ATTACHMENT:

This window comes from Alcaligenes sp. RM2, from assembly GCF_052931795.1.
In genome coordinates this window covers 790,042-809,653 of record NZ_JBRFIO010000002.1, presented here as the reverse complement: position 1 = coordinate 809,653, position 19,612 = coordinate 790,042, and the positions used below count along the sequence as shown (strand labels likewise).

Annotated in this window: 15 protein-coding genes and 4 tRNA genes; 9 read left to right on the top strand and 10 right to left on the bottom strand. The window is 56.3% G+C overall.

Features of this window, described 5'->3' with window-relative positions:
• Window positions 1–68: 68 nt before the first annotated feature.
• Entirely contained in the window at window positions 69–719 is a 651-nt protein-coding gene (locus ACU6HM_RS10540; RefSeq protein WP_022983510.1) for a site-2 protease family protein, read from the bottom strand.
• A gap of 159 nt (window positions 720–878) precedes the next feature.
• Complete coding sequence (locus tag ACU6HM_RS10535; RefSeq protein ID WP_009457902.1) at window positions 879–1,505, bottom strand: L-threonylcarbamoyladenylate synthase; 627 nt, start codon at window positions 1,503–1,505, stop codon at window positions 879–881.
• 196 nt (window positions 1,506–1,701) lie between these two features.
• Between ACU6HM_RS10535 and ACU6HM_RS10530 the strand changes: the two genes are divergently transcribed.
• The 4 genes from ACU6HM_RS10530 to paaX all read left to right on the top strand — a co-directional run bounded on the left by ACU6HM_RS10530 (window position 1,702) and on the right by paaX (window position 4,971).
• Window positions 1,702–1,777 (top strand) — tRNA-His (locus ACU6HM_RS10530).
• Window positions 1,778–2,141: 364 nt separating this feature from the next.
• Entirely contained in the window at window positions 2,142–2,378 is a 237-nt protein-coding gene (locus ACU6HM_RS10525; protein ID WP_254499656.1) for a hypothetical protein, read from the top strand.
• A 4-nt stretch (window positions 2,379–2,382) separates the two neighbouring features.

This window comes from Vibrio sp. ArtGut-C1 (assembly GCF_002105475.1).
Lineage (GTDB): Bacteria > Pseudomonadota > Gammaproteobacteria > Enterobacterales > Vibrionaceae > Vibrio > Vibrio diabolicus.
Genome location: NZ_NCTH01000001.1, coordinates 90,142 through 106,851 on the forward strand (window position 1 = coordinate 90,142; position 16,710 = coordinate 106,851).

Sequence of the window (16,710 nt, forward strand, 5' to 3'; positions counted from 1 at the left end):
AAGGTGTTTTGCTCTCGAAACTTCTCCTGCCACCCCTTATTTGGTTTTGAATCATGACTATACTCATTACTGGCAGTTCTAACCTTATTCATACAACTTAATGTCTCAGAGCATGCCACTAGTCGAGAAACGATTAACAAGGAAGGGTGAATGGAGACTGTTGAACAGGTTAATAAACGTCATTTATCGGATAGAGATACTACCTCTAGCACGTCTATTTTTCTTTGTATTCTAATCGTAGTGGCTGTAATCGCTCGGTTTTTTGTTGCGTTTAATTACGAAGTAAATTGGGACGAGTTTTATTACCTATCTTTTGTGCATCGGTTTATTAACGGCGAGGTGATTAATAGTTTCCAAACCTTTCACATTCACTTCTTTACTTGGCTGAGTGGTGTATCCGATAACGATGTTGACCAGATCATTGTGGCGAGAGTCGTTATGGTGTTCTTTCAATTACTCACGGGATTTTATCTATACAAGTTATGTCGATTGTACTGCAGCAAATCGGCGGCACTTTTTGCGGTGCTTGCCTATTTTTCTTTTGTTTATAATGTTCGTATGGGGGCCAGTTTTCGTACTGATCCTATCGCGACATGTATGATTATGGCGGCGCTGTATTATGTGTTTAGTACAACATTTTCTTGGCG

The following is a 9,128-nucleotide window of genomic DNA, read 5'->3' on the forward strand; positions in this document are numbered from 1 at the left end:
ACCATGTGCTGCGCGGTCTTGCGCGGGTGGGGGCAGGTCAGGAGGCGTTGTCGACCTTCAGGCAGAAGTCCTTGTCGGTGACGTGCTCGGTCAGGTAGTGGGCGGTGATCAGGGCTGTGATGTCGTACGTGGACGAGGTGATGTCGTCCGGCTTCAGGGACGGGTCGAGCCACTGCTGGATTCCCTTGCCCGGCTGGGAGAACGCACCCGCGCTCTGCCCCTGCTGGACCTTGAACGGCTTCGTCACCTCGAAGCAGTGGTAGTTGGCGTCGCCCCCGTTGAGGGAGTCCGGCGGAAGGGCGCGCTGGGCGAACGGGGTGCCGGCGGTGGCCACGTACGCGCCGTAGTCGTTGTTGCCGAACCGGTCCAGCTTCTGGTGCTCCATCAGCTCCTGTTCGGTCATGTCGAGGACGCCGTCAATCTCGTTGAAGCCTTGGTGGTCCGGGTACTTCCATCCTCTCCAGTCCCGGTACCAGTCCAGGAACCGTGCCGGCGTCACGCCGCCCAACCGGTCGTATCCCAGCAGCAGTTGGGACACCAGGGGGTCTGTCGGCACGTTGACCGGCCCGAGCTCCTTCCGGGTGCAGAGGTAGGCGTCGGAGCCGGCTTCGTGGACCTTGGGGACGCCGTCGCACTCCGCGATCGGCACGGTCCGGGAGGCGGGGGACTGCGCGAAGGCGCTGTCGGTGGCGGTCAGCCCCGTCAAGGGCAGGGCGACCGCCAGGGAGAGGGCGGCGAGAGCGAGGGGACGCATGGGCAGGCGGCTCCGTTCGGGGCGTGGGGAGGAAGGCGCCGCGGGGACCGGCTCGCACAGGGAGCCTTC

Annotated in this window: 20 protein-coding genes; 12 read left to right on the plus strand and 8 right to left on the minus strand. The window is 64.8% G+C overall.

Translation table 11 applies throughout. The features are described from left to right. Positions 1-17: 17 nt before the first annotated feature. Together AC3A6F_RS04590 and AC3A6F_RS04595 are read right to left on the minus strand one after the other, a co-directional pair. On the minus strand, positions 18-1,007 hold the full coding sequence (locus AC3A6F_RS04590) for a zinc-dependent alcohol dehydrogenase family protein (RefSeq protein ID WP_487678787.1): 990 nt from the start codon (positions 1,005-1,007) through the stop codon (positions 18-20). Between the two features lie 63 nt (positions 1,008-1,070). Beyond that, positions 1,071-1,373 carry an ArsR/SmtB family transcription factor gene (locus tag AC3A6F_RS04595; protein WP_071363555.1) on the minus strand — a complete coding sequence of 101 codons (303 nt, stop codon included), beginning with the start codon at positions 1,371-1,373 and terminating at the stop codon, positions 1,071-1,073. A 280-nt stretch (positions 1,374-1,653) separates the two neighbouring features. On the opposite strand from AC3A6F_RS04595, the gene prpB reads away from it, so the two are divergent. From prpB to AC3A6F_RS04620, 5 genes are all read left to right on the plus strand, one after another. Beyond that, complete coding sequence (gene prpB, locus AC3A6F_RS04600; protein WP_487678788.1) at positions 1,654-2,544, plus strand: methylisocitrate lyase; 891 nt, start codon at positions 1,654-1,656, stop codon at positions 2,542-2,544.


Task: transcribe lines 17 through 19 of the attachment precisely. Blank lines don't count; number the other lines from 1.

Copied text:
Lineage (GTDB): Bacteria > Pseudomonadota > Gammaproteobacteria > Enterobacterales > Vibrionaceae > Vibrio > Vibrio diabolicus.
Genome location: NZ_NCTH01000001.1, coordinates 90,142 through 106,851 on the forward strand (window position 1 = coordinate 90,142; position 16,710 = coordinate 106,851).

Sequence of the window (16,710 nt, forward strand, 5' to 3'; positions counted from 1 at the left end):